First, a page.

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Florida Senate, House $1.4 billion apart on budget proposals

TALLAHASSEE, Fla. (AP) — The Florida Senate and House released budget proposals Thursday that are about $1.4 billion apart, leaving the chambers with less than six weeks to work out the differences.

The Senate is seeking $92.8 billion for the fiscal year that begins July 1, while the House is proposing a $91.4 spending plan. In total dollars, at least, the House proposal is close to the $91.4 billion recommendation Republican Gov. Ron DeSantis announced in November. The current state budget is just under $91 billion.

All three proposals include money to raise teachers’ minimum salaries, with the Senate and House proposing $500 million and DeSantis recommending $600 million.

“The Senate budget builds on our commitment to elevate the teachers and school personnel who serve students in our neighborhood public schools,” Senate President Bill Galvano said in a news release announcing the proposal. “Our proposed Senate budget raises per-student funding to an unprecedented level.”

Overall, the Senate is proposing $22.6 billion for public schools and the House is seeking $22.5 billion.

The Senate proposal is an increase of nearly $763 million for schools, or an additional $181.29 per student over the current budget.

The House released its 424-page budget proposal after business hours Thursday with no comment or summary.

The Senate is calling for a 3% across the board raise for state employees, while DeSantis isn’t proposing state worker raises. The Senate proposal also calls for the state picking up the full increase in state employees’ health insurance costs rather than passing it along to workers. The increase is expected to be $640 for an individual and $1,440 for family coverage.

The Senate proposal seeks $125 million for the Florida Forever program to buy conservation land, $25 million more than DeSantis is requesting. The Senate also is seeking about $319 million for Everglades restoration, slightly less than the governor is proposing.

The Senate and DeSantis proposals both include $50 million for Visit Florida, the state’s tourism marketing agency. The House budget includes no money for the agency. House Speaker Jose Oliva has made it clear he wants to eliminate the agency.

The House and Senate have until March 10 to work out differences if they want to end their annual 60-day session on time. Once the Legislature approves the budget, DeSantis can veto individual lines in it.

———

This story has corrected that Gov. DeSantis is proposing $600 million for teacher raises.

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Plantation Middle School Hosts 2nd Annual Chinese New Year Celebration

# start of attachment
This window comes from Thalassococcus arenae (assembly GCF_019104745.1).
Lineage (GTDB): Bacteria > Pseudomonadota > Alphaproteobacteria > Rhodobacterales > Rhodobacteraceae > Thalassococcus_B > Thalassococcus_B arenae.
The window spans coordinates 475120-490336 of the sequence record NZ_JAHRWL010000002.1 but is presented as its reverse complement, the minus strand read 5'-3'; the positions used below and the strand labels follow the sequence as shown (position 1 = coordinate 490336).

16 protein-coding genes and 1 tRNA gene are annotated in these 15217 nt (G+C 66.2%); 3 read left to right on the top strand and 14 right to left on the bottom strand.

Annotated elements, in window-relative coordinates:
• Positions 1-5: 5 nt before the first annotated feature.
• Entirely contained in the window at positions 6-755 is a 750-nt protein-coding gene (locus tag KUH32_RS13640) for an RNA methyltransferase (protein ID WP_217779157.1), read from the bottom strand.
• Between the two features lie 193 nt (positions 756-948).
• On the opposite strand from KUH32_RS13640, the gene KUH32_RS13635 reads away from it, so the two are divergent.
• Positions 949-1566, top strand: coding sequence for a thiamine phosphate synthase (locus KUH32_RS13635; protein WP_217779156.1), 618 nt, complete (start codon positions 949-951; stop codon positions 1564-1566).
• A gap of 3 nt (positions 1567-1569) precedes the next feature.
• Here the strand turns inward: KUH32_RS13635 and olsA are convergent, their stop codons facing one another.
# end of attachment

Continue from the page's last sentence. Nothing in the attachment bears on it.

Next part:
January 30, 2020

Imagine what it would be like to be in China as the country celebrates the start of a new year. That’s what students from Plantation Middle School, who have been learning the Chinese language and culture, will be doing as they host the second annual Chinese New Year Celebration.

WHO:                   
Students from Plantation Middle School, Mirror Lake Elementary School and Peters Elementary School 

WHAT:                 
A fun-filled Chinese New Year celebration! Wearing traditional Chinese attire and dancing to the sound of ancient Chinese music, students will participate in cultural lion dancing, dragon dancing, and ribbon and fan dancing while surrounded by lanterns customary to China. Interactive booths allow attendees to speak with students in Chinese and learn about Chinese calligraphy, food, music, writing, games and sports. Special guests include students from Mirror Lake Elementary School and Peters Elementary School, who have been invited to participate in the celebration.   

WHERE:                
Plantation Middle School 
6600 W. Sunrise Blvd.,
Plantation, FL 33313

WHEN:                  
Friday, January 31, 2020, at 2:15 p.m.
                               

WHY:                    
Plantation Middle School offers students the opportunity to learn the Chinese language. The school obtained a grant through the Teacher of Critical Languages Program (TCLP), which is designed to increase the study and acquisition of important world languages in U.S. schools. This program allows schools to strengthen their teaching of Mandarin and Arabic by bringing Chinese, Egyptian and Moroccan teachers to the U.S. to teach their native languages and culture for an academic year. 

 

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ABOUT BROWARD COUNTY PUBLIC SCHOOLS

“Committed to educating all students to reach their highest potential.”

Broward County Public Schools (BCPS) is the sixth-largest school district in the nation and the second-largest in the state of Florida. BCPS is Florida’s first fully accredited school system since 1962. BCPS has nearly 270,000 students and approximately 175,000 adult students in 241 schools, centers and technical colleges, and 89 charter schools. BCPS serves a diverse student population, with students representing 204 different countries and 191 different languages. To connect with BCPS, visit browardschools.com, follow us on Twitter @browardschools, on Facebook at facebook.com/browardschools.com and download the free BCPS mobile app.

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British navy sinks the German battleship Bismarck

Year
1941
Month Day